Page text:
Seeking Treatment As an Addict
Accepting you need help is the most important step.
Coming to Terms with Your Addiction
Before any addict can get the treatment that they need in order to reclaim their life, they need to understand exactly what it is that they are fighting. They need to recognize, in other words, that they are an addict.
This is an incredibly difficult step for most people. Experts call denial the “primary roadblock” to addiction recovery, and it’s not hard to see why. Addicts find all sorts of inventive ways to justify their consumption of their substance or the lengths to which they’d go to get it.
One way to break through the nonsense that is going on inside of your own head is to take a neutral questionnaire, such as this one for alcoholism. If you are able to stay honest as you answer the questions, a portrait of an addiction could begin to emerge. Acknowledging this reality is the first step toward recovery—and one of the most important steps, too.
Next Steps and Seeking Treatment
Admitting that you have a problem is the first step, but this journey will have quite a few more steps in it. If you feel that you have an issue with addiction, your next step should be seeking support and treatment from trained professionals.
That means turning to mental health experts, explain the professionals at The Stillwater Treatment Centre, an addiction treatment center in Southern Ontario. You should look for a psychiatrist, psychologist, or counselor who specializes in addiction.
Sound like too much work? You have support. There are crisis hotlines and non-emergency helplines funded by nonprofit groups and by the government that you can call for advice and guidance. You could show up at a social worker’s office or ask for the help of a religious leader, teacher, or other authority figure in your life. The important thing is to start taking steps and communicating your need to the right people.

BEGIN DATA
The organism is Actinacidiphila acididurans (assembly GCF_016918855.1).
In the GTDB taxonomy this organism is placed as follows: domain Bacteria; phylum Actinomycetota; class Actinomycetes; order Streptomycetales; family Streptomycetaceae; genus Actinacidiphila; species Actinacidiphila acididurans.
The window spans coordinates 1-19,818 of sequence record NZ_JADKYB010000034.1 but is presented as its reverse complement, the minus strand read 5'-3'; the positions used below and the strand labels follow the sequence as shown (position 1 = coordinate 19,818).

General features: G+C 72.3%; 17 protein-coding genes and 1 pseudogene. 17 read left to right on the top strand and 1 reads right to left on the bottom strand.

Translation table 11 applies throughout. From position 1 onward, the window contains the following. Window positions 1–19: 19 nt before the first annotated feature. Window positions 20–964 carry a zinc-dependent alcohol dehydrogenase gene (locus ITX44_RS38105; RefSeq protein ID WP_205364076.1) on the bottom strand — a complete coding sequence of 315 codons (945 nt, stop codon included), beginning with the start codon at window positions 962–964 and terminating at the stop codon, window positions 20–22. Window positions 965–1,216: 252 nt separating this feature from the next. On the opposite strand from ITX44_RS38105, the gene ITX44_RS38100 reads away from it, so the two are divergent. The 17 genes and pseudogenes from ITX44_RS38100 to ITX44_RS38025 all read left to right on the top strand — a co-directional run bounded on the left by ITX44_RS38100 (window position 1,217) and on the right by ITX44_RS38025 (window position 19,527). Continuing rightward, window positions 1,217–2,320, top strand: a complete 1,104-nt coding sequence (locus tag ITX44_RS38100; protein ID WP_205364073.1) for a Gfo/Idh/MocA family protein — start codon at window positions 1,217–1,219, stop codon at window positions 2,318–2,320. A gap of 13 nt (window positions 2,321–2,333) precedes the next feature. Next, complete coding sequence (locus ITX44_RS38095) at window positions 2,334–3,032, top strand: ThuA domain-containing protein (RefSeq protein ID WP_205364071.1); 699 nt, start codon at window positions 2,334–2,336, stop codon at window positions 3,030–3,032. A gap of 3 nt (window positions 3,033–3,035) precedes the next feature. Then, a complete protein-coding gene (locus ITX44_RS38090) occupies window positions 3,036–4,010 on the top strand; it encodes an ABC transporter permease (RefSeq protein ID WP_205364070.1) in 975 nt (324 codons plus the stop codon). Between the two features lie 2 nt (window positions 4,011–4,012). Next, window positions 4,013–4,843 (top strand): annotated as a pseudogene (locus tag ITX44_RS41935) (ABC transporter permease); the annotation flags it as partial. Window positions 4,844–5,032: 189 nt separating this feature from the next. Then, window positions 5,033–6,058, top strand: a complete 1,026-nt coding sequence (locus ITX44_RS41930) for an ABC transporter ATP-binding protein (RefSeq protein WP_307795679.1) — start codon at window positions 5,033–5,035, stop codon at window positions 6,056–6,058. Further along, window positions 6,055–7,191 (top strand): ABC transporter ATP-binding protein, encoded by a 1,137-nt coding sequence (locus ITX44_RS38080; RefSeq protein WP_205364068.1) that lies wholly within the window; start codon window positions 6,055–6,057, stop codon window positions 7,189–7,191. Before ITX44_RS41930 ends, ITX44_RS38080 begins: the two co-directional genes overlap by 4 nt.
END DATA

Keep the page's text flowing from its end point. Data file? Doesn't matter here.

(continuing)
Once you have an established relationship with a mental health professional, you and your mental healthcare provider can work together to determine what sort of treatment plan might be best for you. It’s possible that an inpatient or outpatient rehab program is your best bet. Alternatively, talk therapy and regular appointments could be the way to go. There are even prescription medications that can help ease an addict’s journey.
At the same time that you are getting help from professionals, you should consider joining a support group with other addicts. Twelve-step programs like Alcoholics Anonymous are proven ways to combat addiction, and there are variant programs for addicts of all different sorts.
A Lifelong Journey
Seeking help as an addict is not easy, but taking this step will make an extraordinary difference in your life. Sobriety can help you reclaim the life that you once had and make amends to those that you have harmed. It can bring you back to the hobbies and vocations that you were once so involved in, and it can bring joy back to your life.
You should remember, however, that your sobriety will be a lifelong battle. Experts generally agree that addiction cannot be “cured” in the traditional sense that we’d usually use in medicine terminology. An addict is always an addict, and relapse is always possible.
But relapse is not inevitable, and addiction is not necessarily terminal. While you’ll always live with your addiction and will always have to be cognizant of your commitment to sobriety, your addiction does not have to define you. By choosing to get treatment and achieve sobriety, you can bring color back into your world and experience the joyful and fulfilling life that you deserve. This won’t be an easy journey, but it is a worthwhile one—and it begins with a single step.